It’s not every day that you get a new band or a new album incarnation from widely popular Deftones front man Chino Moreno, however in this case he appeals our interest to both. His new band which is simply named Crosses (+++), debuts their new self-titled album, and it is something very cool and very strange.
I enter into listening to this album on the precept that I will essentially be getting Deftones refurbished. I mean, let’s face facts, Chino Moreno has an incredibly distinctive voice. If James Earl Jones tried to voice over another Disney character, you would just be hearing Mufasa regardless. Even still, Deftones pt 2 wouldn’t be such a bad thing. Realistically getting anything from Chino and criticizing it would be looking a gift horse in the mouth, so I hit play and wait for the sultry voice to come on and whisk me away with backing guitar riffs that will hit hard throwing some rap rock influence in there with a dash of the somewhat repugnant worded “Nu Metal” flavor to hit hard and not let up then give us random song breaks to switch gears and catch our breath. With songs like “My Own Summer” and “ 7 Words” amongst others, you have to expect Chino to occasionally come at you with his style of rock that often impresses even metal heads.
But that never really happened. What I anticipated to be Deftones the sequel, turned out to be nothing of the sort. I received an electric church worth of sound that made me just want to gleefully stare into the computer and veg out for an hour. Granted, Deftones usually mixes it up between hard hitting aggressive music cast in and out by tracks with alternative radio rock to assault the senses, which live can be difficult to contend with given that aside from knowing the setlist, the crowd shifts its feelings more than a teenager shopping for a prom dress.
But Crosses is an entirely different story. From beginning to end, this band is focusing on an element of smooth transitioning melody. No grating guitar riffing, virtually no screaming, it’s all just dialed way down. The drum tracking phases in and out from actual drums to electric kit, muffled but light background sounds, Chino’s clearly sexual vocal prowess just threading it all seamlessly together with occasional tempo shifts. This is what Gorillas/Linkin Park have been trying to create for the latter part of a decade unsuccessfully, and Crosses has succeeded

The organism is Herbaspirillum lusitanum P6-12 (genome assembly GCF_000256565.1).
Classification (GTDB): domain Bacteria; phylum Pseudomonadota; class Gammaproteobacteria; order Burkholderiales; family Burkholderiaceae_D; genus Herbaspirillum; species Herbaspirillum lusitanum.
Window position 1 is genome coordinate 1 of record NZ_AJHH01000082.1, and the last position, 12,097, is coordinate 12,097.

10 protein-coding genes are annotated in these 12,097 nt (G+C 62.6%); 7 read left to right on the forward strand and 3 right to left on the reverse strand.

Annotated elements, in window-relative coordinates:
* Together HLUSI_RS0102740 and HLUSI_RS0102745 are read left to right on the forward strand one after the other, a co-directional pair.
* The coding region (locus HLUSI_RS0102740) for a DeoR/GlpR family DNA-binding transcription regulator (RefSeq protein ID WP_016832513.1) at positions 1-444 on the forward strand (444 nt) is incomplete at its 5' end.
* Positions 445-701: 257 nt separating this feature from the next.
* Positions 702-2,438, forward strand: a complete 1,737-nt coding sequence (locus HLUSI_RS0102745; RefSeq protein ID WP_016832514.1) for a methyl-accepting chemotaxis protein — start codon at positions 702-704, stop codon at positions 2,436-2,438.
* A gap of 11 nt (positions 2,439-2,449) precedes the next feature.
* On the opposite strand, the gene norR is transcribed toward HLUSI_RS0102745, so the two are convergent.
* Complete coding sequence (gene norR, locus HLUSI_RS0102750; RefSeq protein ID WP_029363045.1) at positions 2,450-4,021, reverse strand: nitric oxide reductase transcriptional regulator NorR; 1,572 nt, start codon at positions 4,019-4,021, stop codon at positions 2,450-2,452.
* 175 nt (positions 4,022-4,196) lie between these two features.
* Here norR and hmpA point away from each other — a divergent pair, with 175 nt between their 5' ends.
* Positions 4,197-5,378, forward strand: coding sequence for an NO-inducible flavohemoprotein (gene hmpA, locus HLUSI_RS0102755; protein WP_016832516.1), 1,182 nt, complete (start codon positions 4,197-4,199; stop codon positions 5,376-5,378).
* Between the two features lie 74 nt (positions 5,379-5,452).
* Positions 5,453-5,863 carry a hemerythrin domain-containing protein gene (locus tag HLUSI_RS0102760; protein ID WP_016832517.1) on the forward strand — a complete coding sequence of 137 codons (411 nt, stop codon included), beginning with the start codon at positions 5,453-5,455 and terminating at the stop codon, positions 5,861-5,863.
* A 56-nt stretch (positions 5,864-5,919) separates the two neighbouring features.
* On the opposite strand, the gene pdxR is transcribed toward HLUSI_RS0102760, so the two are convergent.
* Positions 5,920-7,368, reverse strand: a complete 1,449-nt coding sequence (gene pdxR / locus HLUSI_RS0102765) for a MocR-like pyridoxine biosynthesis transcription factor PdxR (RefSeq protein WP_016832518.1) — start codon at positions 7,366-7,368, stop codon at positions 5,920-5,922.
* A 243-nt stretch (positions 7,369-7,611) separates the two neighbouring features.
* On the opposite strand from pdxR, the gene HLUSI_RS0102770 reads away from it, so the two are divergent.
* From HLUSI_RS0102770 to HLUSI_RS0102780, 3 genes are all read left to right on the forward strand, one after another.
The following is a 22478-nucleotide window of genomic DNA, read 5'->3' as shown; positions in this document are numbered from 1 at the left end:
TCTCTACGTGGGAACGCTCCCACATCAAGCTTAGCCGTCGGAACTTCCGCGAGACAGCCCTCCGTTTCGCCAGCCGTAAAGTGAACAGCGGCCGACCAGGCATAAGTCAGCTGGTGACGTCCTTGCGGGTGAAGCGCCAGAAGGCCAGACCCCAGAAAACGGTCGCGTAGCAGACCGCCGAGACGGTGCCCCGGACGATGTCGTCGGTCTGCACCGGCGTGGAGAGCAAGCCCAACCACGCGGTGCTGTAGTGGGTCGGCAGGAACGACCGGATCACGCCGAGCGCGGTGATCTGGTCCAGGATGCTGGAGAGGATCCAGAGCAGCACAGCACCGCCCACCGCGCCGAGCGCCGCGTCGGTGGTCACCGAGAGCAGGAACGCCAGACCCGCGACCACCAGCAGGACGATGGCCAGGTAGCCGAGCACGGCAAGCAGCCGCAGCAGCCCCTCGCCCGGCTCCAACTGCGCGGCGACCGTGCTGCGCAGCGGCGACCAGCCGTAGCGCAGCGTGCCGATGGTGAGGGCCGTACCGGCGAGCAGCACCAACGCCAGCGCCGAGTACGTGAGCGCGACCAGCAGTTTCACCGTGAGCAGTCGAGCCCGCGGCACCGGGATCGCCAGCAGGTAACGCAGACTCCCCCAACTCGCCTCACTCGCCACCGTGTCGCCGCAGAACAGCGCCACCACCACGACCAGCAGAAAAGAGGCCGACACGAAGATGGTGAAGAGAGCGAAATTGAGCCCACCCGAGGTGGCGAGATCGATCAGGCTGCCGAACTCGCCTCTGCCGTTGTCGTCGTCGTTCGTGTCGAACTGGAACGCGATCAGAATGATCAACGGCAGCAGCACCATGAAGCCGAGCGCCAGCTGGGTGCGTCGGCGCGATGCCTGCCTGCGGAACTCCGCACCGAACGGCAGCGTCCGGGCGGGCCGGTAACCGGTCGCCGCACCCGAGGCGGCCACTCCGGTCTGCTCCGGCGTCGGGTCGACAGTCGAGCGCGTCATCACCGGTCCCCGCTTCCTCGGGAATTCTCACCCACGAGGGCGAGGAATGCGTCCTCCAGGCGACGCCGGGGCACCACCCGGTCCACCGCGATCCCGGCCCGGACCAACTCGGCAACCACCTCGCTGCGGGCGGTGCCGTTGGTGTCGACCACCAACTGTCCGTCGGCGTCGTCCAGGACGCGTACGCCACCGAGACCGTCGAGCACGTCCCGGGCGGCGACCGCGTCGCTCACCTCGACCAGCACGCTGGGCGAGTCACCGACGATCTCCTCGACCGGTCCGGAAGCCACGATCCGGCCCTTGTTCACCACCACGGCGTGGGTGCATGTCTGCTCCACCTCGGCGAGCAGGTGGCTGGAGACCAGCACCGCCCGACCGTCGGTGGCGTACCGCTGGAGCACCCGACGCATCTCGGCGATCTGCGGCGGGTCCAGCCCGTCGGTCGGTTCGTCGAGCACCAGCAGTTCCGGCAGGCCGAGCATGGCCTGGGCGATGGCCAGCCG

Right from square one on “This Is A Trick”, they begin with a fantastic blending between rock and electronica style music, which lately has become more common with Dubstep influences in rock being the kind of late day bandwagon to jump on in some circles. But mostly it hasn’t worked out for the whole of those that try it lately, but Crosses doesn’t shoot for the driving beat to flood over the sound and over complicate the music. Instead, its background that only really shines when the band wants to blend with it the way that Ghost B.C. has taken that old pipe organ sound of “The Doors” and brought it up to date. It’s a fine marriage of the two sounds which, in my opinion really comes out best in “Option” and “Nineteen Eighty Seven”. It’s that kind of music you want to sway to a little bit slowly to yourself. (Though I highlight those, the entirety of the album has that constant quality of a relaxed musical church about lovers, so it’s difficult to be that selective.)
There is certainly a complexity to the sound as to the large number of transitions that take place and how much is going on, but it’s all in the same key, and each sound is just playing long held notes really drawing out the vibrato of what you are hearing. Its meant to generate relaxation via happy simplicity. We drop out a bit of that notorious Chino melancholy for a strangely upbeat tempo in “Black Stallion”. It’s not really aiming to be the loudest, the fastest, or the most aggressive but rather it is trying to pull the audience into a repetitious and infectious groove. It’s only real detriment is that it at times seems like it is a strict piano based work with more electronics making up for it that is done so much that you could have really labeled the whole album one really progressive jam session. It in no way is going to be the kind of album looking to produce individual track songs that will be number one hits, and thank God for that. This is an opus complete, not a handful of minutes worth listening to. This is the kind of album you are listening to when you are looking to wind down and be taken by something elegant and light that isn’t grating. Instead it will slowly and masterfully overwhelm with little sensations at a time. An extremely well made album from start to finish. If you like Chinos lighter work in Deftones, and are looking to calm your nerves; you will absolutely love Crosses.